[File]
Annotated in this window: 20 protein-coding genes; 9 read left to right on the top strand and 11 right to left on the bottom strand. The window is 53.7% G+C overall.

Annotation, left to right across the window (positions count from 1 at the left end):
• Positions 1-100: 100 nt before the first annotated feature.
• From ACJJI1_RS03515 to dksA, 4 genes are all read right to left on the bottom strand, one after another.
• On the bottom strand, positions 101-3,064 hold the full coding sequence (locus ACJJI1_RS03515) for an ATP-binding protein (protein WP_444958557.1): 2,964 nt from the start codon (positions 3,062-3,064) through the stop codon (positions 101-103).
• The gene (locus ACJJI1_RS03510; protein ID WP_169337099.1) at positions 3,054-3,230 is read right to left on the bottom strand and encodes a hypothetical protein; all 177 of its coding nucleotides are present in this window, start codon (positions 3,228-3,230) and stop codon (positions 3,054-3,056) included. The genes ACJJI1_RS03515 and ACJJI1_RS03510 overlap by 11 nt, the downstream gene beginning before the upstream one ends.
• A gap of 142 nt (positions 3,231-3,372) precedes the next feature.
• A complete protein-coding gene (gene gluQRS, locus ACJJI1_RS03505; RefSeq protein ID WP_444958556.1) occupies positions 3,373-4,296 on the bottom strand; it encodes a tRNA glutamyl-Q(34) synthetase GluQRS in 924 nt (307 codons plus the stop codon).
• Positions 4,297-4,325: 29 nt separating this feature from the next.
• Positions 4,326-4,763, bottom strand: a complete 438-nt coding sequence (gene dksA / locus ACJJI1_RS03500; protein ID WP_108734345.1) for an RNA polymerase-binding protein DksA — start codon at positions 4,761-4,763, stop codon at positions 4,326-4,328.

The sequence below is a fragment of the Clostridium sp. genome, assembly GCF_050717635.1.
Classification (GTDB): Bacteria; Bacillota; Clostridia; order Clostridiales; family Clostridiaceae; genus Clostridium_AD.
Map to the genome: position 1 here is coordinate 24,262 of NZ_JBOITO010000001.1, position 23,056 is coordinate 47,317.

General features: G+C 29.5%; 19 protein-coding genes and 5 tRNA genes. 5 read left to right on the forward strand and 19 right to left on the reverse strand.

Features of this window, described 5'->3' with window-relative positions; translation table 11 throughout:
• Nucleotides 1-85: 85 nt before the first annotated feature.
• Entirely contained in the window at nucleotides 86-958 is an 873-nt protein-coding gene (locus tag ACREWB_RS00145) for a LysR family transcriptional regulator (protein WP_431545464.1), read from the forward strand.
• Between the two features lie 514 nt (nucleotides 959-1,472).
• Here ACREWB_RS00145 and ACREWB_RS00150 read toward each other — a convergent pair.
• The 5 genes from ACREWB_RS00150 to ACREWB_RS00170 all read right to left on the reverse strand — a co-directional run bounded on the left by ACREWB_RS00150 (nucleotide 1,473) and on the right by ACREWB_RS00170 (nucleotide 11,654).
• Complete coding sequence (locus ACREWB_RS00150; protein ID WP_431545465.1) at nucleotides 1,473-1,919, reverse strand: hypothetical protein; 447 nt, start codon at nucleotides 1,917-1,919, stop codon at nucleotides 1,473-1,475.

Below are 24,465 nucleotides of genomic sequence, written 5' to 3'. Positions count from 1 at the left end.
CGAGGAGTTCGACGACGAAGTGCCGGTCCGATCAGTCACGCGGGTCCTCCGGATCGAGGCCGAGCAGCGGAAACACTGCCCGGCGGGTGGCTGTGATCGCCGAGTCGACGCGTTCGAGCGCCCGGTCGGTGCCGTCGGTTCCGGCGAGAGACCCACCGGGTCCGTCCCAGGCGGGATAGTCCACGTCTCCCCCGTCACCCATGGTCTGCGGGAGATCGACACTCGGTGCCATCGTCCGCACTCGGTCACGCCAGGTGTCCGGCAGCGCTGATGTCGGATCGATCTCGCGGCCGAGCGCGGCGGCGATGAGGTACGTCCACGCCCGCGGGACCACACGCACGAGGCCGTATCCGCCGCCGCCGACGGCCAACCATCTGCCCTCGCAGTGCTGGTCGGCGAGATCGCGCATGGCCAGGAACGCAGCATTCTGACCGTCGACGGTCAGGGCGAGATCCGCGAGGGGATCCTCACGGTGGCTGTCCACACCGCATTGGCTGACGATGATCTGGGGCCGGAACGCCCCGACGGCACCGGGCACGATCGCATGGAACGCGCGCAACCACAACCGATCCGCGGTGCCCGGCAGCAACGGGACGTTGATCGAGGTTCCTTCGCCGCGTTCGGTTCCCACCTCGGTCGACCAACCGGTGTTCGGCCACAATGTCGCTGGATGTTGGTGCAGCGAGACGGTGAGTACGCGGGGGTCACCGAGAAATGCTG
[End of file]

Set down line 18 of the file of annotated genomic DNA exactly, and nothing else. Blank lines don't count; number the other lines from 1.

• Between the two features lie 514 nt (nucleotides 959-1,472).